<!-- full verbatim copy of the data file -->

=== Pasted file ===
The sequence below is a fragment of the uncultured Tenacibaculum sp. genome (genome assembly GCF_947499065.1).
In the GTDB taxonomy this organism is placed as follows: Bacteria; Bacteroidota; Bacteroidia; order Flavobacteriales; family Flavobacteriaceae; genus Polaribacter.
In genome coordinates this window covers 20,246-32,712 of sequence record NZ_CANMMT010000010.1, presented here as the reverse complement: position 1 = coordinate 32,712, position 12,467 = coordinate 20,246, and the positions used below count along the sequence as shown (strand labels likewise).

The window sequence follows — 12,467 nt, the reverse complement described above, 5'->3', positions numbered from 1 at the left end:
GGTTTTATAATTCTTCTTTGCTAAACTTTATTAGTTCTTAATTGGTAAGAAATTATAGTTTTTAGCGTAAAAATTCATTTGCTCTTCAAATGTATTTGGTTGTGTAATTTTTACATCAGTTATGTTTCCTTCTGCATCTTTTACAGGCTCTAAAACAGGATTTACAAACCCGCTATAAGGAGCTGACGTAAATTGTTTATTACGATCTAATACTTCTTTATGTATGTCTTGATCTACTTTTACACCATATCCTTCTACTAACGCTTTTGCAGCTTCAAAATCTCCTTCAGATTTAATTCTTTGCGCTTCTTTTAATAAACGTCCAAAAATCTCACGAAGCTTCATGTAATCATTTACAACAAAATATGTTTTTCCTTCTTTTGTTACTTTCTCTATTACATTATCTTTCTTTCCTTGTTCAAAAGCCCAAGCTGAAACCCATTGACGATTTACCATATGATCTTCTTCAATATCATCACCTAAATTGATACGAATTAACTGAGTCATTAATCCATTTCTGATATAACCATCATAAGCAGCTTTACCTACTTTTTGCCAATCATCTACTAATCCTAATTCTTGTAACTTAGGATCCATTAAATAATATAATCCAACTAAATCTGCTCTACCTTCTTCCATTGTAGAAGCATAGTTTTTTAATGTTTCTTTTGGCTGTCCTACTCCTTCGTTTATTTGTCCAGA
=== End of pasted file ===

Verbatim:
The sequence below is a fragment of the uncultured Tenacibaculum sp. genome (genome assembly GCF_947499065.1).
In the GTDB taxonomy this organism is placed as follows: Bacteria; Bacteroidota; Bacteroidia; order Flavobacteriales; family Flavobacteriaceae; genus Polaribacter.
In genome coordinates this window covers 20,246-32,712 of sequence record NZ_CANMMT010000010.1, presented here as the reverse complement: position 1 = coordinate 32,712, position 12,467 = coordinate 20,246, and the positions used below count along the sequence as shown (strand labels likewise).

The window sequence follows — 12,467 nt, the reverse complement described above, 5'->3', positions numbered from 1 at the left end:
GGTTTTATAATTCTTCTTTGCTAAACTTTATTAGTTCTTAATTGGTAAGAAATTATAGTTTTTAGCGTAAAAATTCATTTGCTCTTCAAATGTATTTGGTTGTGTAATTTTTACATCAGTTATGTTTCCTTCTGCATCTTTTACAGGCTCTAAAACAGGATTTACAAACCCGCTATAAGGAGCTGACGTAAATTGTTTATTACGATCTAATACTTCTTTATGTATGTCTTGATCTACTTTTACACCATATCCTTCTACTAACGCTTTTGCAGCTTCAAAATCTCCTTCAGATTTAATTCTTTGCGCTTCTTTTAATAAACGTCCAAAAATCTCACGAAGCTTCATGTAATCATTTACAACAAAATATGTTTTTCCTTCTTTTGTTACTTTCTCTATTACATTATCTTTCTTTCCTTGTTCAAAAGCCCAAGCTGAAACCCATTGACGATTTACCATATGATCTTCTTCAATATCATCACCTAAATTGATACGAATTAACTGAGTCATTAATCCATTTCTGATATAACCATCATAAGCAGCTTTACCTACTTTTTGCCAATCATCTACTAATCCTAATTCTTGTAACTTAGGATCCATTAAATAATATAATCCAACTAAATCTGCTCTACCTTCTTCCATTGTAGAAGCATAGTTTTTTAATGTTTCTTTTGGCTGTCCTACTCCTTCGTTTATTTGTCCAGA